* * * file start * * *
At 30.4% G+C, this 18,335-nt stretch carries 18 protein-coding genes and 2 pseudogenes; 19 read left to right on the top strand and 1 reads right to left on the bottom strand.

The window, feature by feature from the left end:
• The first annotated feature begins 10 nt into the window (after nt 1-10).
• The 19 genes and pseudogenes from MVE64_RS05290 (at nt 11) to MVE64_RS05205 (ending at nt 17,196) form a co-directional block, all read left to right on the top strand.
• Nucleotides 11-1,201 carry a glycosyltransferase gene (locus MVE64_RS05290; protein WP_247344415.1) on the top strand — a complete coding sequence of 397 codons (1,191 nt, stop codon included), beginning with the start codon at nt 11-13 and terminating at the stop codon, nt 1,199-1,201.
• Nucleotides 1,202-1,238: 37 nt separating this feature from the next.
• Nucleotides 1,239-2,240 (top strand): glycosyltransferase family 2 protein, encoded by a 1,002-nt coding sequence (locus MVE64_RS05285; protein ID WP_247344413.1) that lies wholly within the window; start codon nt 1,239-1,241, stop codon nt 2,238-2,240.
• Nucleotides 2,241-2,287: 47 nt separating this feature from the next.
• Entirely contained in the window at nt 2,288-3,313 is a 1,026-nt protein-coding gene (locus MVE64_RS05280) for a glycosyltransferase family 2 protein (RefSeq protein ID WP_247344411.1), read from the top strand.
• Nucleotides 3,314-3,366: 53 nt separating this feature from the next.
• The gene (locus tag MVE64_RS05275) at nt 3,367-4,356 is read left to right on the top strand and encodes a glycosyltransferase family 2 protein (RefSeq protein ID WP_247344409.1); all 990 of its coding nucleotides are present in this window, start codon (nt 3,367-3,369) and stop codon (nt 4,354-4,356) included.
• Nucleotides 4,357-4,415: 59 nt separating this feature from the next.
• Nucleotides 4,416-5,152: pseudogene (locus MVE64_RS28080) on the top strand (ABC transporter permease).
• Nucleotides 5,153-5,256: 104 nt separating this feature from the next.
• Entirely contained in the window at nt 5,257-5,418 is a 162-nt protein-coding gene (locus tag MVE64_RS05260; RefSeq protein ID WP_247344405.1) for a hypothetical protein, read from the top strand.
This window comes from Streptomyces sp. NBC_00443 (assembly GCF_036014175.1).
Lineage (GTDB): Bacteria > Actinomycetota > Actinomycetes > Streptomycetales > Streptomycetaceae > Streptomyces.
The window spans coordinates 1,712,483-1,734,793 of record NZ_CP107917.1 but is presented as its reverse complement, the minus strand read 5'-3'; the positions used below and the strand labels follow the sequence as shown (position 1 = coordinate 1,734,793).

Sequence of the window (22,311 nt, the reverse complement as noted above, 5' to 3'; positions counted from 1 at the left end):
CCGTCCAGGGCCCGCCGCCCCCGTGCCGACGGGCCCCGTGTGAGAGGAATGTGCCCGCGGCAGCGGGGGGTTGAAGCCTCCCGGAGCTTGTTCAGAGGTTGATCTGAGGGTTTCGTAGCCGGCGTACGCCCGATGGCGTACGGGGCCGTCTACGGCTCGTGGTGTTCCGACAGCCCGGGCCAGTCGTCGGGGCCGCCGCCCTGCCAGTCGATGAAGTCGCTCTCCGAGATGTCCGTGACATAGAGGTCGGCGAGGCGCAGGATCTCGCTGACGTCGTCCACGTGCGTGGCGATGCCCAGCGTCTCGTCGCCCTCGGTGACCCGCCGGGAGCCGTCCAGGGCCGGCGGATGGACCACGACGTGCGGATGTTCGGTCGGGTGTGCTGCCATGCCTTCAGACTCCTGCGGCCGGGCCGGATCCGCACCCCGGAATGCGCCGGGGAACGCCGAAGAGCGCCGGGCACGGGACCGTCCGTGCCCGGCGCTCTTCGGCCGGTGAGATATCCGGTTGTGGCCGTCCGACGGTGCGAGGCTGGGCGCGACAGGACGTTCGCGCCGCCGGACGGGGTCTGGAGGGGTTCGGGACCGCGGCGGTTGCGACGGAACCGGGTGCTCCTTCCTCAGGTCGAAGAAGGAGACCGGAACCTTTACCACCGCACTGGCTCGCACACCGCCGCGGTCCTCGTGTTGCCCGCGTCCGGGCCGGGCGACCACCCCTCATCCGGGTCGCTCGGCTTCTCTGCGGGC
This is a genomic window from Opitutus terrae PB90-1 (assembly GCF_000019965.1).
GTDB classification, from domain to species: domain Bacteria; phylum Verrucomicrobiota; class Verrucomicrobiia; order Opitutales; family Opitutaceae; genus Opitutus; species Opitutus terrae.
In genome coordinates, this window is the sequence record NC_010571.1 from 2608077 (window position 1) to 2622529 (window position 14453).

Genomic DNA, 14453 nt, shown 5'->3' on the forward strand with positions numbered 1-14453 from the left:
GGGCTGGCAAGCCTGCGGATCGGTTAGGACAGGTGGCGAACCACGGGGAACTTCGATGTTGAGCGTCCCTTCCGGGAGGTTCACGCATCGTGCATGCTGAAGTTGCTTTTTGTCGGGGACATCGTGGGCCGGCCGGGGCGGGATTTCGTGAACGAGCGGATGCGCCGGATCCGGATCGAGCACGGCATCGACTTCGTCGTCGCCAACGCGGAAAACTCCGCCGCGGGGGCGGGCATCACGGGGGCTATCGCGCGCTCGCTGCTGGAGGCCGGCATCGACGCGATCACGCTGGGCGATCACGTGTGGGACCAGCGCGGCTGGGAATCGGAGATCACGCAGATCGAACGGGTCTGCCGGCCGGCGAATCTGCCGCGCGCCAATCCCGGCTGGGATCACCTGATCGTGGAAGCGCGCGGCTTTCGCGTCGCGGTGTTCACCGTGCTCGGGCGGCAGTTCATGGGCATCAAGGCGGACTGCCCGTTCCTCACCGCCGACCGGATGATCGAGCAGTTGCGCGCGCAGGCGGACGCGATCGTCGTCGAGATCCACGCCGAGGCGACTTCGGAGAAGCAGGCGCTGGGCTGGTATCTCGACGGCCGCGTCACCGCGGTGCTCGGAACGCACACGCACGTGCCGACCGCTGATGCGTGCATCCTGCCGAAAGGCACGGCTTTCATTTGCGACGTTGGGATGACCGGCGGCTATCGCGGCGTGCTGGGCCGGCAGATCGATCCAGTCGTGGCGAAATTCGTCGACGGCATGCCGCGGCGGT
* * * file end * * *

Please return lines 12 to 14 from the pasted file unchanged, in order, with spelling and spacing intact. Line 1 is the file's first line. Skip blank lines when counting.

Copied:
• Nucleotides 4,357-4,415: 59 nt separating this feature from the next.
• Nucleotides 4,416-5,152: pseudogene (locus MVE64_RS28080) on the top strand (ABC transporter permease).
• Nucleotides 5,153-5,256: 104 nt separating this feature from the next.